We’ve had some odd job reports over the years, but the key is to always follow the trend. That’s especially important with Friday’s data, which showed 339,000 jobs were created in May even while the unemployment rate increased.
As someone who wrote that we should get job openings toward 10 million in this expansion, I am always mindful of my other labor talking point. If COVID-19 didn’t happen, the total employment numbers in the U.S. today should be between 158 million and 159 million, or in a weaker labor market growth scenario, between 157 million and 158 million.
Today, we stand at 156,105,000, so I think we are still in make-up mode until we reach a range acceptable to a fast economic recovery.
That’s why the jobs data has beaten expectations 14 months in a row. What the U.S. has that other countries don’t is a massive young workforce. While population growth is slowing here, we have the demographic muscle that other countries don’t have — if we didn’t have that, our economic discussion would be different.
Now let’s look at the labor market on all fronts from the data we got this week to get a comprehensive view of the labor market today. On Friday the BLS reported job growth came in at 339,000, with positive revisions, while the unemployment rate went higher, as there was a drop in self-employed workers.
From BLS: Total nonfarm payroll employment increased by 339,000 in May, and the unemployment rate rose by 0.3 percentage point to 3.7 percent, the U.S. Bureau of Labor Statistics reported today. Job gains occurred in professional and business services, government, health care, construction, transportation and warehousing, and social assistance.
Hours worked have fallen in the last few months, and wage growth is slowing. The fear of 1970s-style inflation was that wages could grow out of control in a tight labor market. In theory, 2022 and 2023 are tight labor markets and wage growth is slowing down. This trend should continue for the next 12 months as well.
Here is a breakdown of that data for those aged 25 and older:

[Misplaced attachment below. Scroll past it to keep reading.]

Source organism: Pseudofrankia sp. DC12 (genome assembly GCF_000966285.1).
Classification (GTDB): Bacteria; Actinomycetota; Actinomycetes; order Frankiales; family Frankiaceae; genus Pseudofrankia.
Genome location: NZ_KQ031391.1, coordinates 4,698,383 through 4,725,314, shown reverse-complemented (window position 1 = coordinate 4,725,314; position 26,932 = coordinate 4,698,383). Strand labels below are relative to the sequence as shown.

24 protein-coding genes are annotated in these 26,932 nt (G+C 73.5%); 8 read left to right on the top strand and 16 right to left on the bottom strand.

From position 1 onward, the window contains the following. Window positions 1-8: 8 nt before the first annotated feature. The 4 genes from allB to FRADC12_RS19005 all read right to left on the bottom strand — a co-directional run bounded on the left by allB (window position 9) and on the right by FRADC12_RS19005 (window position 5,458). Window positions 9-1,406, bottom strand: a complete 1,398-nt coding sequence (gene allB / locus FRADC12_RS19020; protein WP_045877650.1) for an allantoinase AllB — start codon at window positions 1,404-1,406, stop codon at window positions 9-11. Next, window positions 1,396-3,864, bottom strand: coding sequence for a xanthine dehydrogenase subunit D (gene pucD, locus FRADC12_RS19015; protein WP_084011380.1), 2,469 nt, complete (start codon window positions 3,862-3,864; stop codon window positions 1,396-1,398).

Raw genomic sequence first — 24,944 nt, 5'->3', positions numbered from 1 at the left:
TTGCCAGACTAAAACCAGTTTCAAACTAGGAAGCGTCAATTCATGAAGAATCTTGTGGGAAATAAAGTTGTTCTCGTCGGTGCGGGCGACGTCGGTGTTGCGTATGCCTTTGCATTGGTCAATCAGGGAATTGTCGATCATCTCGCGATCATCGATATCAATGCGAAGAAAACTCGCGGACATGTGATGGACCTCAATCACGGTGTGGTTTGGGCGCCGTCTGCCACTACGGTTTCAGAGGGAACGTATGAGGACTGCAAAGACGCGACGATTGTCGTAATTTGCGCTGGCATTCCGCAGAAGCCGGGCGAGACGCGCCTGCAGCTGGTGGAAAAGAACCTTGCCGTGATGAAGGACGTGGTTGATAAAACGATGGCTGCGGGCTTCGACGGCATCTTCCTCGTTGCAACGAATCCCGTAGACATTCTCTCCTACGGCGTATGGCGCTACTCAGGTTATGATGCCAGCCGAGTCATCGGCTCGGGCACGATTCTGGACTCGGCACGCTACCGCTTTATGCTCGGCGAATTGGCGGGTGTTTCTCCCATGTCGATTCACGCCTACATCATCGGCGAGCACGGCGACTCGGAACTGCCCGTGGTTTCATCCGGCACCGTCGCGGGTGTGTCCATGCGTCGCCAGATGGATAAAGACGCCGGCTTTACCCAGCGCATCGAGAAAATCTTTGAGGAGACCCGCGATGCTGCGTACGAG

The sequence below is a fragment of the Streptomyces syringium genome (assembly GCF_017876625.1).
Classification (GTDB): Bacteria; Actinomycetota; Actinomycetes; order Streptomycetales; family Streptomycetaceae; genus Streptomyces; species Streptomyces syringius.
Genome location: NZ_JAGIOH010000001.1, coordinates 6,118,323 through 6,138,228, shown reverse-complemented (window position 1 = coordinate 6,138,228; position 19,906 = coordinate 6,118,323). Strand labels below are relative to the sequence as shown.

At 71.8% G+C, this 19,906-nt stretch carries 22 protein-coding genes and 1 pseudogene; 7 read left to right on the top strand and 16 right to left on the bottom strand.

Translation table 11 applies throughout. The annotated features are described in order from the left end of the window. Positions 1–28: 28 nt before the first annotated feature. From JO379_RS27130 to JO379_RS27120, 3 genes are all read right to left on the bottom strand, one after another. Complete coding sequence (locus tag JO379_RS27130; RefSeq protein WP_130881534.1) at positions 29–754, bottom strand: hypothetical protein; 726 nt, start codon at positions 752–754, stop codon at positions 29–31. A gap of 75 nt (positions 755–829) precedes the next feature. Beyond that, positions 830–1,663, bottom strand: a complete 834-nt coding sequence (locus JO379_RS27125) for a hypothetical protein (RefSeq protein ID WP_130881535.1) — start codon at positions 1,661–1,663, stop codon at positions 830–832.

- Less than a high school diploma: 5.7% (2 months ago, 4.8%)
- High school graduate and no college: 3.9%
- Some college or associate degree: 3.2%
- Bachelor’s degree or higher: 2.1%.
The noticeable data line here is that the unemployment rate for those without a high school education is up almost 1% from two months ago.
Here is the breakdown of the jobs created this month, another big month for the government, which typically doesn’t continue at this pace. Construction labor has held up very well, even though housing permits have been falling for some time. The backlog from COVID-19 has been a jobs program for the U.S. as we are still slowly growing the housing completion data.
So the BLS jobs report is still pushing along, while wage growth is slowing down. Jobs Friday is one piece of the labor pie — we have two other data lines that we always need to keep an eye on to know the health of the labor market: job openings and jobless claims.
As the only person on Earth who talked about job openings data getting to 10 million in this recovery, I am surprised that job openings data is still around that mark. But that is off the recent highs of 12 million.
At this point of the economic expansion, I am putting more weight on jobless claims data than job openings (JOLTS). For me, the Fed doesn’t pivot, or the 10-year yield doesn’t break under 3.21%, until jobless claims break over 323,000 on the four-week moving average, and that isn’t happening either.
As we can see below, the Gandalf line in the sand has held up the entire year, even though it was tested many times.
As we can see below, the jobless claims four-week moving average is still far from breaking over 323,000. I chose that number using many different variables as I think when we crack about that level, it will be noticeable to everyone — even the Fed — that the labor market has broken.
It’s important to understand the labor dynamics of this economic expansion. We had such a shock in the economy with COVID-19 and a strong labor market recovery that the make-up labor demand, which doesn’t get talked about much, is a significant reason we still see healthy numbers.
Also, it’s essential to understand the demographic difference now and what we had to deal with after 2008. The Baby Boomers are leaving the labor market, and every month that happens, they need to be replaced if demand is growing. This is why having a healthy number of younger workers not only helps with that but also provides replacement consumers, as those who leave the labor market tend to consume a bit differently than younger workers.
At this stage of the economic cycle jobless claims is the data line that matters most. Once jobless claims break above 323,000, then and only then I believe we can talk about a Fed pivot — first in their language and then possibly with rate cuts.
The Federal Reserve is scared to death of the 1970s inflation, and they genuinely believe that breaking the labor market is the best way to prevent that type of inflation from happening. As a country, we are fighting against a group of people stuck in the wrong decade with their economic mindset on inflation.